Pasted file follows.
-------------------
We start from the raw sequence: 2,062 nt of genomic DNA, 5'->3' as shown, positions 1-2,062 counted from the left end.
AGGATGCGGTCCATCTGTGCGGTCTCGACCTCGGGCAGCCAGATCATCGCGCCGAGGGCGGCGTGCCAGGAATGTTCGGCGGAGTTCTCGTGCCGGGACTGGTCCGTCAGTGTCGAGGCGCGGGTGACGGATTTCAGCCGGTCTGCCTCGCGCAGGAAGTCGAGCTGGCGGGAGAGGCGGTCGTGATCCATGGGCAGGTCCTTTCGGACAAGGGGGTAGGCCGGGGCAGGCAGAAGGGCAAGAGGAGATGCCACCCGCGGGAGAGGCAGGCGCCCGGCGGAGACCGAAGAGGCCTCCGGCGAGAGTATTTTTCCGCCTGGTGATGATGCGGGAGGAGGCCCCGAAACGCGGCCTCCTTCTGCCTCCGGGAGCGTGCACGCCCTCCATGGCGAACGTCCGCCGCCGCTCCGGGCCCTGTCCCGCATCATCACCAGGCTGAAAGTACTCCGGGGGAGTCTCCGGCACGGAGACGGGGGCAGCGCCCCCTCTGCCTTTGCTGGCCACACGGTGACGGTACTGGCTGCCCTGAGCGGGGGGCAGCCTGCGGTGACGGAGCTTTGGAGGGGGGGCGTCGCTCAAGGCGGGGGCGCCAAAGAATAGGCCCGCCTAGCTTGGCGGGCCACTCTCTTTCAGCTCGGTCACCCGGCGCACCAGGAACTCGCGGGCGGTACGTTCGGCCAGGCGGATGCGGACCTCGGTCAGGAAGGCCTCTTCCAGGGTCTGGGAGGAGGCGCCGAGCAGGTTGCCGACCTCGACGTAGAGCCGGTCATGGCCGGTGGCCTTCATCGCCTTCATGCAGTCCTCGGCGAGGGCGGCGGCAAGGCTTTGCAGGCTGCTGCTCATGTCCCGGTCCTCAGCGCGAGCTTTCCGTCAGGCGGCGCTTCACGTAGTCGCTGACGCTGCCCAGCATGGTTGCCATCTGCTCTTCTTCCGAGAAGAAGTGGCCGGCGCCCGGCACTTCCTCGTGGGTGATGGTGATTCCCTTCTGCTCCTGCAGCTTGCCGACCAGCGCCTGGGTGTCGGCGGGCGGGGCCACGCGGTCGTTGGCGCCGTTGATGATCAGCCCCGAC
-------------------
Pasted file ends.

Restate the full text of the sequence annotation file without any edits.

We start from the raw sequence: 2,062 nt of genomic DNA, 5'->3' as shown, positions 1-2,062 counted from the left end.
AGGATGCGGTCCATCTGTGCGGTCTCGACCTCGGGCAGCCAGATCATCGCGCCGAGGGCGGCGTGCCAGGAATGTTCGGCGGAGTTCTCGTGCCGGGACTGGTCCGTCAGTGTCGAGGCGCGGGTGACGGATTTCAGCCGGTCTGCCTCGCGCAGGAAGTCGAGCTGGCGGGAGAGGCGGTCGTGATCCATGGGCAGGTCCTTTCGGACAAGGGGGTAGGCCGGGGCAGGCAGAAGGGCAAGAGGAGATGCCACCCGCGGGAGAGGCAGGCGCCCGGCGGAGACCGAAGAGGCCTCCGGCGAGAGTATTTTTCCGCCTGGTGATGATGCGGGAGGAGGCCCCGAAACGCGGCCTCCTTCTGCCTCCGGGAGCGTGCACGCCCTCCATGGCGAACGTCCGCCGCCGCTCCGGGCCCTGTCCCGCATCATCACCAGGCTGAAAGTACTCCGGGGGAGTCTCCGGCACGGAGACGGGGGCAGCGCCCCCTCTGCCTTTGCTGGCCACACGGTGACGGTACTGGCTGCCCTGAGCGGGGGGCAGCCTGCGGTGACGGAGCTTTGGAGGGGGGGCGTCGCTCAAGGCGGGGGCGCCAAAGAATAGGCCCGCCTAGCTTGGCGGGCCACTCTCTTTCAGCTCGGTCACCCGGCGCACCAGGAACTCGCGGGCGGTACGTTCGGCCAGGCGGATGCGGACCTCGGTCAGGAAGGCCTCTTCCAGGGTCTGGGAGGAGGCGCCGAGCAGGTTGCCGACCTCGACGTAGAGCCGGTCATGGCCGGTGGCCTTCATCGCCTTCATGCAGTCCTCGGCGAGGGCGGCGGCAAGGCTTTGCAGGCTGCTGCTCATGTCCCGGTCCTCAGCGCGAGCTTTCCGTCAGGCGGCGCTTCACGTAGTCGCTGACGCTGCCCAGCATGGTTGCCATCTGCTCTTCTTCCGAGAAGAAGTGGCCGGCGCCCGGCACTTCCTCGTGGGTGATGGTGATTCCCTTCTGCTCCTGCAGCTTGCCGACCAGCGCCTGGGTGTCGGCGGGCGGGGCCACGCGGTCGTTGGCGCCGTTGATGATCAGCCCCGAC